Macworld 2003 brings new products and questions
Published: Monday, January 20, 2003 at 6:01 a.m.
Last Modified: Sunday, January 19, 2003 at 11:08 p.m.
January was a big month for Apple fans with the annual Macworld expo (www.macworld.com) in San Francisco. The cyber airwaves have been buzzing since the event's conclusion, and here's a summary of what I've heard.
On the products front, Apple (www.apple.com) introduced two new notebooks. The newest PowerBook G4 sports an industry-largest 17-inch notebook display, surpassing the 16.1-inch screens on several current PC notebooks and the 15.2-inch display on the previous PowerBook G4s.
The displays continue to feature a wider aspect ratio than conventional screens, the idea being to display two standard "portrait" documents side-by-side. Resolution of the new display is advertised at 1440x900 pixels.
The new PowerBook G4 also features a backlit keyboard, DVD-R/CD-RW SuperDrive, a new FireWire 800 port, 802.11g wireless rated at up to 54Mbps, Bluetooth wireless, 64 megabyte Nvidia graphics, and a 1gigahertz processor. Surprisingly for such a large notebook, the case is only 1-inch thick. As you might expect, these units aren't exactly cheap, with prices beginning around $3,300.
A second new PowerBook G4 is a much smaller unit with a 12-inch display starting at $1,800. The 12-inch model features a more conventional 1024x768 display and lower specs in several areas than its bigger brother. Mac fans looking for a smaller package (under 5 pounds) with longer battery life and a lower price will likely find this unit to be very attractive. One item missing from Macworld was a new tablet-style Mac to compete with Microsoft's Tablet PC initiative.
Apple is also firing another salvo in the Web browser wars with the announcement of Safari. The new browser requires Apple's latest OS X version 10.2 operating system or above to run. Currently in Beta testing, Apple claims Safari runs up to three times faster than Internet Explorer on the Mac platform, and more than 500,000 downloads have already been made. Features include an integrated Google search engine, advanced bookmark editing features and a pop-up window remover. You can download it at www.apple.com/safari. Apple also displayed several new and upgraded applications, with an emphasis on multi-media production. Look for those programs to be demonstrated at February's MacPeople meeting (www.macpeoplemug.org).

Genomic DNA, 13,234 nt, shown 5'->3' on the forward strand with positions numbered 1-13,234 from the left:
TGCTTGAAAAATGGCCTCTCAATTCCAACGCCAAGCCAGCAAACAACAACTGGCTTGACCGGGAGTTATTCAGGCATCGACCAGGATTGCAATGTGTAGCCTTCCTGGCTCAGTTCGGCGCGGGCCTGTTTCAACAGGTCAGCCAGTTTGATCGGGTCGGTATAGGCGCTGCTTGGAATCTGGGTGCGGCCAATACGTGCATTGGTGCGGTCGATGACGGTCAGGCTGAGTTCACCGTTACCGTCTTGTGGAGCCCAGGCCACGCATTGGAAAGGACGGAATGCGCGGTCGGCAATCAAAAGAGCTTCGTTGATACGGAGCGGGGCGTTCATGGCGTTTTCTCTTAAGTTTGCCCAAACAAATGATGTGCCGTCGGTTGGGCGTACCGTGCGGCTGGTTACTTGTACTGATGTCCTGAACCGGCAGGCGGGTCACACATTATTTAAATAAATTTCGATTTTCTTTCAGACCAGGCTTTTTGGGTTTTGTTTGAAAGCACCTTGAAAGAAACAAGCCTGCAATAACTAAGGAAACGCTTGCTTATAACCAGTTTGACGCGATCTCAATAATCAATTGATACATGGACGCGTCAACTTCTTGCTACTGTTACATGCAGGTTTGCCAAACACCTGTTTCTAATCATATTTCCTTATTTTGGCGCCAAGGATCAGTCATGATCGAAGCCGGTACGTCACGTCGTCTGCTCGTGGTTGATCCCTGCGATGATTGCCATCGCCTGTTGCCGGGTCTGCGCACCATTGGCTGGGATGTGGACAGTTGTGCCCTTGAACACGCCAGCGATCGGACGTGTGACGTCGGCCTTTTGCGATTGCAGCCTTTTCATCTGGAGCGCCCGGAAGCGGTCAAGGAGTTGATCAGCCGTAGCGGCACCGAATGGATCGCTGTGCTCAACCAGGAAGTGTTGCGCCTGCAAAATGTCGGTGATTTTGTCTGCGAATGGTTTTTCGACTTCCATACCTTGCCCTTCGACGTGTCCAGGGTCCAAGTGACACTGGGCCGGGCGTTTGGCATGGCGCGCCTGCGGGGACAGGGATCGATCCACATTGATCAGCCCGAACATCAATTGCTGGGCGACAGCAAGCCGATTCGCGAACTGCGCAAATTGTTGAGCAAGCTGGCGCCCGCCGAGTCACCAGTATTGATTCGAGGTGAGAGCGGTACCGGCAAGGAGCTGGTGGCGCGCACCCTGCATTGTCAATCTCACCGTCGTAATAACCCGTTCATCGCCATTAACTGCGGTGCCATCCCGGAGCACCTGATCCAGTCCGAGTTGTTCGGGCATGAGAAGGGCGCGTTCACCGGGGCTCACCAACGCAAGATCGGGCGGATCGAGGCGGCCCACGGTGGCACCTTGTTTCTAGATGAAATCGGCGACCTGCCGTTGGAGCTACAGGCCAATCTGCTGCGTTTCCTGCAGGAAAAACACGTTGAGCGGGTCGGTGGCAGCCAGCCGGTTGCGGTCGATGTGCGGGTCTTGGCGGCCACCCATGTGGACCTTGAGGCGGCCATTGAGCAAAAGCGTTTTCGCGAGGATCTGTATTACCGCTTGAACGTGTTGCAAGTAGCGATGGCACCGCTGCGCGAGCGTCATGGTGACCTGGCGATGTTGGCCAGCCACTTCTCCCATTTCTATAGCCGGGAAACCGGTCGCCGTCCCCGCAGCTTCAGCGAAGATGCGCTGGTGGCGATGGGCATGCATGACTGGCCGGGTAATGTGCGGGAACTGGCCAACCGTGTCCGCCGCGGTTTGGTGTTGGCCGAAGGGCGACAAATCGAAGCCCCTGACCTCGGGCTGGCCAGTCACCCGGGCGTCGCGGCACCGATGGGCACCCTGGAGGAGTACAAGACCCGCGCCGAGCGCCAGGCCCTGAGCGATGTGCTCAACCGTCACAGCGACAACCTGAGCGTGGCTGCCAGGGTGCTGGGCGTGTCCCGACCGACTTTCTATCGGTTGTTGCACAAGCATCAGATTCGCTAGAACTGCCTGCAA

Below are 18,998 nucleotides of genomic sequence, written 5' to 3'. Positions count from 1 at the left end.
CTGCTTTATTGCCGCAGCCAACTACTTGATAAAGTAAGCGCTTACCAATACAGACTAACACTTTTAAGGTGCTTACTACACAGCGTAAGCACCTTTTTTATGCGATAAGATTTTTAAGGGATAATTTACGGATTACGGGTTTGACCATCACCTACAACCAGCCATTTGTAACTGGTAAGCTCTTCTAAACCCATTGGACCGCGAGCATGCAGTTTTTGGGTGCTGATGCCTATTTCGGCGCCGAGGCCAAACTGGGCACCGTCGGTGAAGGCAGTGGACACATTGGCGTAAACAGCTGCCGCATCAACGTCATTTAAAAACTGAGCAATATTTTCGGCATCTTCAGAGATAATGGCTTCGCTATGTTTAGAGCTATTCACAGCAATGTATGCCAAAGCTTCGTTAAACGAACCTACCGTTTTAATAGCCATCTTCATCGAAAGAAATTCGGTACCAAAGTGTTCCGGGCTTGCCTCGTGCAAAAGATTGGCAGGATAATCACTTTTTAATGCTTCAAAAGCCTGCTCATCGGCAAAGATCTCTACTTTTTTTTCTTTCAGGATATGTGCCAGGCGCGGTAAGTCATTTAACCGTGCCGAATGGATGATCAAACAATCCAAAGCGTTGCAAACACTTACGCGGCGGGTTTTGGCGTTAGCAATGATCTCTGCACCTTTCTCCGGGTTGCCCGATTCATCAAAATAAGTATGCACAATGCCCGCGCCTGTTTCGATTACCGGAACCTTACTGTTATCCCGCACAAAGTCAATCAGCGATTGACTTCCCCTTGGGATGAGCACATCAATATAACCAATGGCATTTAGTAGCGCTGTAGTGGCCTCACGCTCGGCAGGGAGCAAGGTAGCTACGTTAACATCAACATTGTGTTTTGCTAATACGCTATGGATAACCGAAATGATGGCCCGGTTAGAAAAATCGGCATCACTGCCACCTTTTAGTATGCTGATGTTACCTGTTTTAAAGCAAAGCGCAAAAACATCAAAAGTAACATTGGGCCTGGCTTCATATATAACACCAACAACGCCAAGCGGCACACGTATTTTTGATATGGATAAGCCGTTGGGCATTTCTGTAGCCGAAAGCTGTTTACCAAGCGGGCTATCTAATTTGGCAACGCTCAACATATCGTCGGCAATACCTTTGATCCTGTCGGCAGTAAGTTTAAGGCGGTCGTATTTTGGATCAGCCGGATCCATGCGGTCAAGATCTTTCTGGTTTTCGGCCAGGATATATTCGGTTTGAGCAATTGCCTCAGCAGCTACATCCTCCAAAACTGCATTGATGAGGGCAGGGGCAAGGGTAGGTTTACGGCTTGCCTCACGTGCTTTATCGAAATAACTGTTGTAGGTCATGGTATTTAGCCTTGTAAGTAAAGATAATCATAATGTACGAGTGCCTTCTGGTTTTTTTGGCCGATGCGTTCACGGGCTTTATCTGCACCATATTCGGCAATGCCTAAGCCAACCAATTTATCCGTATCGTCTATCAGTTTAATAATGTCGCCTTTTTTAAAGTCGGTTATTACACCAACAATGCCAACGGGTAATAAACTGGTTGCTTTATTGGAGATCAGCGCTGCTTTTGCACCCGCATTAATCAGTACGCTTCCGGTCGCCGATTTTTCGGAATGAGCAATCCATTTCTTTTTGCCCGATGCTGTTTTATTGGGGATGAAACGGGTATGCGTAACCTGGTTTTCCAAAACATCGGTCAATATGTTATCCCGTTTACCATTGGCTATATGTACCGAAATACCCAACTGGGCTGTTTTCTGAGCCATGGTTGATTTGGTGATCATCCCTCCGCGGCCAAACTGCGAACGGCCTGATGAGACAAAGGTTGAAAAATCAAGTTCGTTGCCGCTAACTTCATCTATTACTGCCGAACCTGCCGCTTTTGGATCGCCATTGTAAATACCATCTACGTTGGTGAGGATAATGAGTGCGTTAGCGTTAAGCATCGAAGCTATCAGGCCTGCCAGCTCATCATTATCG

If you want to see the latest Macs in person, the closest Apple Store (www.apple.com/retail/millenia) is now open in Orlando. The direct outlet is located in the new Millenia mall at 4200 Conroy Road, within a few minutes of the Florida Turnpike/Interstate 4 interchange. The store's telephone number is (407) 352-5551.
Another story on the Apple front is a report of plans to halt production of the 17-inch flat panel iMac in June. Although Apple has yet to confirm this story, local Taiwan computer manufacturers have told a news organization there of the demise of the 17-inch iMac. The 15-inch model has already been discontinued, and future iMac production plans are uncertain at this writing.
There is also considerable concern about whether Apple and Macworld organizer IDG World Expo (www.macworldexpo.com) will be able to settle their ongoing disputes. IDG has already announced the cancellation of this year's Macworld Tokyo show due to a lack of interest and apparent unwillingness of Apple to exhibit. An East Coast Macworld scheduled for July in New York City is also tenuous, and various members of the trade press have speculated that January's show may turn out to be the last Macworld ever. Let's hope not, but stay tuned.
Tom Meek is a computer and media consultant whose column appears each Monday. He can be reached at email@example.com or via www.tvccs.com. His columns also are available at www.gainesvillesun.com.
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